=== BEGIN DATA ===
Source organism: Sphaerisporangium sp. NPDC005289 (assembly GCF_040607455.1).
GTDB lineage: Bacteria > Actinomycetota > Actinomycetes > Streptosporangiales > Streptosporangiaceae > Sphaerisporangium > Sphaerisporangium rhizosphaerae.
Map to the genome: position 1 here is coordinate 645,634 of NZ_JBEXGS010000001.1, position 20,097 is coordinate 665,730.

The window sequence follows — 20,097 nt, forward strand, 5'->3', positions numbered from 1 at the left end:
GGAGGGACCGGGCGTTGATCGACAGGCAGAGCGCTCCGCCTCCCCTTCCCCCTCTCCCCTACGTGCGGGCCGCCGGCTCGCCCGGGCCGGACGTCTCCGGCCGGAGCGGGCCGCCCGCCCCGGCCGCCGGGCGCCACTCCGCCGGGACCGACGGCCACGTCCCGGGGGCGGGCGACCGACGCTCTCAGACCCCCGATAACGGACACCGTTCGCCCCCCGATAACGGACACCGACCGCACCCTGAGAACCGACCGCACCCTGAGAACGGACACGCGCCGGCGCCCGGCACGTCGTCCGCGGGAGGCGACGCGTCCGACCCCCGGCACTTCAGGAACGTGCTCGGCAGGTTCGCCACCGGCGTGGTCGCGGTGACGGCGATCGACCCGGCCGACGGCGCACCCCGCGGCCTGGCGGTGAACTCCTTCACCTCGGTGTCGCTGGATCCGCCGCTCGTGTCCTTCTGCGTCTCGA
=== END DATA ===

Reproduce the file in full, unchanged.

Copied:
Source organism: Sphaerisporangium sp. NPDC005289 (assembly GCF_040607455.1).
GTDB lineage: Bacteria > Actinomycetota > Actinomycetes > Streptosporangiales > Streptosporangiaceae > Sphaerisporangium > Sphaerisporangium rhizosphaerae.
Map to the genome: position 1 here is coordinate 645,634 of NZ_JBEXGS010000001.1, position 20,097 is coordinate 665,730.

The window sequence follows — 20,097 nt, forward strand, 5'->3', positions numbered from 1 at the left end:
GGAGGGACCGGGCGTTGATCGACAGGCAGAGCGCTCCGCCTCCCCTTCCCCCTCTCCCCTACGTGCGGGCCGCCGGCTCGCCCGGGCCGGACGTCTCCGGCCGGAGCGGGCCGCCCGCCCCGGCCGCCGGGCGCCACTCCGCCGGGACCGACGGCCACGTCCCGGGGGCGGGCGACCGACGCTCTCAGACCCCCGATAACGGACACCGTTCGCCCCCCGATAACGGACACCGACCGCACCCTGAGAACCGACCGCACCCTGAGAACGGACACGCGCCGGCGCCCGGCACGTCGTCCGCGGGAGGCGACGCGTCCGACCCCCGGCACTTCAGGAACGTGCTCGGCAGGTTCGCCACCGGCGTGGTCGCGGTGACGGCGATCGACCCGGCCGACGGCGCACCCCGCGGCCTGGCGGTGAACTCCTTCACCTCGGTGTCGCTGGATCCGCCGCTCGTGTCCTTCTGCGTCTCGA